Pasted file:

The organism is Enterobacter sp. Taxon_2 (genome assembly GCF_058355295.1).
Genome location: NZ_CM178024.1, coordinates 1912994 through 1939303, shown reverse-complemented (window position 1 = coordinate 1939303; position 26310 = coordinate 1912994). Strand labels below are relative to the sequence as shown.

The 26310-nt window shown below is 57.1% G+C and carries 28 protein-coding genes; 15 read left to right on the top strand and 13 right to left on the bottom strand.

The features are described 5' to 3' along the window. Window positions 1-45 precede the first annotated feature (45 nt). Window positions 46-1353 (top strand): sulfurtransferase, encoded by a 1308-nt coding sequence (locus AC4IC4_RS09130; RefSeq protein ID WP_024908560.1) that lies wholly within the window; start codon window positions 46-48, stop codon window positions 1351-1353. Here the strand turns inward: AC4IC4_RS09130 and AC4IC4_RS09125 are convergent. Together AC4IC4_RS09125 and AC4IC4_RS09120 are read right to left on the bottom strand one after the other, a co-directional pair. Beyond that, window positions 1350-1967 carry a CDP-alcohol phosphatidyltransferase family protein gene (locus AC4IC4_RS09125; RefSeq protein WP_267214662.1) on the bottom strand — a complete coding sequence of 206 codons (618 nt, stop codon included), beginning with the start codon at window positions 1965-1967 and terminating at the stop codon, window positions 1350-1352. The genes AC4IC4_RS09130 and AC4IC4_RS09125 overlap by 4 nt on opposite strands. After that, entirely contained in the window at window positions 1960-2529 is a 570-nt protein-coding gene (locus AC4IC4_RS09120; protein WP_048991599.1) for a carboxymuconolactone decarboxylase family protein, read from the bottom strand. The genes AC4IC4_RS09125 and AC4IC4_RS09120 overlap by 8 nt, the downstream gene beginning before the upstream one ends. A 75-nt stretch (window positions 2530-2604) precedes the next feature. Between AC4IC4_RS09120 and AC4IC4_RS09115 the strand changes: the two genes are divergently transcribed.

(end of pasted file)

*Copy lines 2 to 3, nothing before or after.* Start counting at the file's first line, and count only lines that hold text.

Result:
Genome location: NZ_CM178024.1, coordinates 1912994 through 1939303, shown reverse-complemented (window position 1 = coordinate 1939303; position 26310 = coordinate 1912994). Strand labels below are relative to the sequence as shown.

The 26310-nt window shown below is 57.1% G+C and carries 28 protein-coding genes; 15 read left to right on the top strand and 13 right to left on the bottom strand.